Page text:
An increasing number of extra-long highway tunnels have been built and put into operation around the world, but the quantified segmentation criteria for evaluating the in-tunnel operational status have not yet been enacted up till the present moment. Meanwhile, ventilation facilities could not satisfy the dynamic requirements of fresh air demand under fast spatial-temporal variation of traffic conditions and operating environment. In this study, the operational data collected from an extra-long highway tunnel were deeply analyzed using big data technology. By combining traffic flow and environmental monitoring data, a data-driven perception model based on the Random Forests was structured. The prediction results show that the proposed model provides better performances as compared to contrast models, indicating it had better ability to adapt to the dynamic changes of in-tunnel operational status while realizing accurate prediction. The designed intelligent control strategies of ventilation facilities and traffic operation applying for different operational status would provide a theoretical basis and data support for lifting the level of intelligent control as well as promoting energy saving and consumption reducing in extra-long highway tunnels.

1. Introduction

By the end of 2016, 815 extra-long highway tunnels with a total length of 3622.7 km were built in China [1]. Owing to the influence of traffic volume and fleet composition, vehicle emissions accumulate sequentially. These emissions are difficult to disperse, especially in the case of extra-long highway tunnels with high traffic loads and frequent traffic congestions. Tunnel ventilation has become the primary problem during operation periods.

For road tunnels, there exist several, very different approaches to ventilation concepts [2]. They have common objectives, opposite in nature: (a) the pollution levels within admissible margins and (b) the energy consumption for ventilation facilities to fulfill objective (a) should be minimal. Under some circumstances, it is difficult to meet both objectives concurrently by using simple ventilation control algorithms [3]. Thus many advanced control methodologies have been proposed in recent decades.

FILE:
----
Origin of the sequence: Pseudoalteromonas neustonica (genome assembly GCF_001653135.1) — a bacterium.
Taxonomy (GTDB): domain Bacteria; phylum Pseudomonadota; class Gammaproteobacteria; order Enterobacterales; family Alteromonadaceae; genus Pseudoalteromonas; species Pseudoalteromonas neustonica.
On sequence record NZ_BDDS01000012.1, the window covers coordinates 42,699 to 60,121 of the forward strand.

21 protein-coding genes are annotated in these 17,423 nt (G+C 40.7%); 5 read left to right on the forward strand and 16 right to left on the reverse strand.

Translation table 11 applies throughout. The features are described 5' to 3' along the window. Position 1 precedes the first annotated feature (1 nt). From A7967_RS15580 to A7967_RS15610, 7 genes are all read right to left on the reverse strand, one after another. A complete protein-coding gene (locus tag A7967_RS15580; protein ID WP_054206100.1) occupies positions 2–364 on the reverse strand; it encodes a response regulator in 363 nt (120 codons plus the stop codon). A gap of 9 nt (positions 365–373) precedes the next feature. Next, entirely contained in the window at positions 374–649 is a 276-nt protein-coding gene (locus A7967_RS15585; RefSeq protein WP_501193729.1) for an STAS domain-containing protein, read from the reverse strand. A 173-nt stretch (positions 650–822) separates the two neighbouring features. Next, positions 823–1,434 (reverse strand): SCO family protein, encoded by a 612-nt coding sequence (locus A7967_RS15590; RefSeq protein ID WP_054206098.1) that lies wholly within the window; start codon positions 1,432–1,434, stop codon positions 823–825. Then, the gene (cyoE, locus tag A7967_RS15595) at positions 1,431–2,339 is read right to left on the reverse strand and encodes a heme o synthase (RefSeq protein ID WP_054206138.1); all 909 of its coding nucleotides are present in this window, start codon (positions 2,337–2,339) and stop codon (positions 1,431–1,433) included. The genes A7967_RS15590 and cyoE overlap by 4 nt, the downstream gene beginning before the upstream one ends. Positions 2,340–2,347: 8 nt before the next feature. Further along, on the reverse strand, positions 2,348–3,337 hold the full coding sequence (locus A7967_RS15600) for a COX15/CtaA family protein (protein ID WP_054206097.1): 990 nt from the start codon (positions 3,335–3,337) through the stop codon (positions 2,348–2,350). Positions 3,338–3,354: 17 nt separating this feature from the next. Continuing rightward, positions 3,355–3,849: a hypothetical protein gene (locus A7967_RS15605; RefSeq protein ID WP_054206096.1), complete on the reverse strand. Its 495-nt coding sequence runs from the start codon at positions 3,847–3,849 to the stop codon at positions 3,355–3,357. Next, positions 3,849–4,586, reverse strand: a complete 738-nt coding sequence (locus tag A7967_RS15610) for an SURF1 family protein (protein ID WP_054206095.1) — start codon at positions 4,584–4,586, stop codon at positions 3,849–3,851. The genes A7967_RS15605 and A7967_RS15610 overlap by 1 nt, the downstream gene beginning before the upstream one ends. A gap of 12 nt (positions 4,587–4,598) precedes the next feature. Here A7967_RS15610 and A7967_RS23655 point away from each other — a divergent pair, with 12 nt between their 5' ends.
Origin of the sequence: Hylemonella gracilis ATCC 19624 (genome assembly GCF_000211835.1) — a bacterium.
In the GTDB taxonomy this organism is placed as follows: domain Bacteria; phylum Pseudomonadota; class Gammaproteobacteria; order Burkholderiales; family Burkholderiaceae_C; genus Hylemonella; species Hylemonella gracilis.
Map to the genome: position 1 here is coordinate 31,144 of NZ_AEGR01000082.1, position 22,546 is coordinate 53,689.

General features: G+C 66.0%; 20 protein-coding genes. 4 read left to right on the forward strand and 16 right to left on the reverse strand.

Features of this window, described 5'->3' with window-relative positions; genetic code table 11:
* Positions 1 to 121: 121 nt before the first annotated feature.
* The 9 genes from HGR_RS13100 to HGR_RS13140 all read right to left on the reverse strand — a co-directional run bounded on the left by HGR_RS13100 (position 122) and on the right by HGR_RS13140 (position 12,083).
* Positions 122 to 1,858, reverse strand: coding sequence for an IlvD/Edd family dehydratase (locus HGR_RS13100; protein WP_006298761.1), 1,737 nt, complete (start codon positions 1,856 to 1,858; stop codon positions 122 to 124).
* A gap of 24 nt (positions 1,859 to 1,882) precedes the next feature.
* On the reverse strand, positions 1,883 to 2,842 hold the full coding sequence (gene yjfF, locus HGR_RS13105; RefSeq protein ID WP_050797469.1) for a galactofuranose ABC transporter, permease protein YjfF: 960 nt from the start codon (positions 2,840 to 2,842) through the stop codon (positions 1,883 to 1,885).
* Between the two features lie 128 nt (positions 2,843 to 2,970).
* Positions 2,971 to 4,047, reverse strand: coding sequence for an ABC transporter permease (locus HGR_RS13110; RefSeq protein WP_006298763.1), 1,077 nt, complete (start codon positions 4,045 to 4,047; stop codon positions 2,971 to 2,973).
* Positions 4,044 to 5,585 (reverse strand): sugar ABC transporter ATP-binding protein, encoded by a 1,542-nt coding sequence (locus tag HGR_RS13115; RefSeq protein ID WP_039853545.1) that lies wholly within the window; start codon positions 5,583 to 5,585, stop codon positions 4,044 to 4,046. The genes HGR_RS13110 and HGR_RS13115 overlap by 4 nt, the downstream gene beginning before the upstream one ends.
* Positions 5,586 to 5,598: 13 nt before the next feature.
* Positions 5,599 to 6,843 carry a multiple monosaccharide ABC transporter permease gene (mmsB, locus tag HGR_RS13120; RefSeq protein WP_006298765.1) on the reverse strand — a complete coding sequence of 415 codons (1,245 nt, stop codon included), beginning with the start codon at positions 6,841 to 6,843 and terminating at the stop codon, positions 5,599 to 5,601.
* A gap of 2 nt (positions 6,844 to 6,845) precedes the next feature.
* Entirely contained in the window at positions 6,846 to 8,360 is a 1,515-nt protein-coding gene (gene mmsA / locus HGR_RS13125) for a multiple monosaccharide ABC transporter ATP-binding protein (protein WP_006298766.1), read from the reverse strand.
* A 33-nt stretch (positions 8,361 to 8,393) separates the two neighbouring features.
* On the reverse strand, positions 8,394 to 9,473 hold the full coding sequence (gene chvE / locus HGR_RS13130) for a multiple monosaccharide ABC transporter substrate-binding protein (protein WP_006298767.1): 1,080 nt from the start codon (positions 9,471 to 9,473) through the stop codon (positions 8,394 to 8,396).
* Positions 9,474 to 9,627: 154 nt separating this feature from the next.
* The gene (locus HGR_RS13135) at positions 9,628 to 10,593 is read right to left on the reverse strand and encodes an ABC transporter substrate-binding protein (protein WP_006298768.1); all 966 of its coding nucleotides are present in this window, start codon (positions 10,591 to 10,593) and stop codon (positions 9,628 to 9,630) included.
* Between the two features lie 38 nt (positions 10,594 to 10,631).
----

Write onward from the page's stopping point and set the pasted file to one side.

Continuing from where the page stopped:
Appropriate and accurate ventilation control systems can not only decrease energy consumption and save operation cost but also provide drivers with a comfortable and safe driving environment. Standard linear feed-backward control was applied in early ventilation automatic control schemes such as PI or PID. However, these conventional control schemes reach their limits of applicability as soon as nonlinear effects become increasingly dominant. Funabashi et al. (1991) and Koyama et al. (1993), respectively, proposed ventilation control systems for longitudinal ventilation road tunnels with nonlinear programming and fuzzy control applications [4, 5]. Chen et al. (1998) designed a fuzzy logic control model for prediction of pollutant concentrations and adjustment of jet fans [6]. Chu et al. (2008) demonstrated a genetic algorithm in combination with fuzzy control to maintain an adequate level of the pollutants and minimize power consumption [7]. Bogdan et al. (2008) developed a model predictive and fuzzy control algorithm for a longitudinal ventilation system [8]. The predictive controller estimates fresh air requirements (depending on traffic and weather conditions) and calculates the number of necessary jet fans, while the fuzzy controller compares measured and admissible levels of pollutants and adjusts a predicted number of jet fans to keep the pollutant levels within predefined boundaries. Euler-Rolle et al. (2017) applied a model based nonlinear dynamic feedforward control in the longitudinal tunnel ventilation to enhance standard feedback control and improve the closed-loop behavior [9]. However, all these contributions focused rather on the specific pollutants control than on the overall control and dynamic characteristics of in-tunnel operational status. Unchanging ventilation mode and unreasonable control strategy lead to enormous energy consumption and economic loss [10].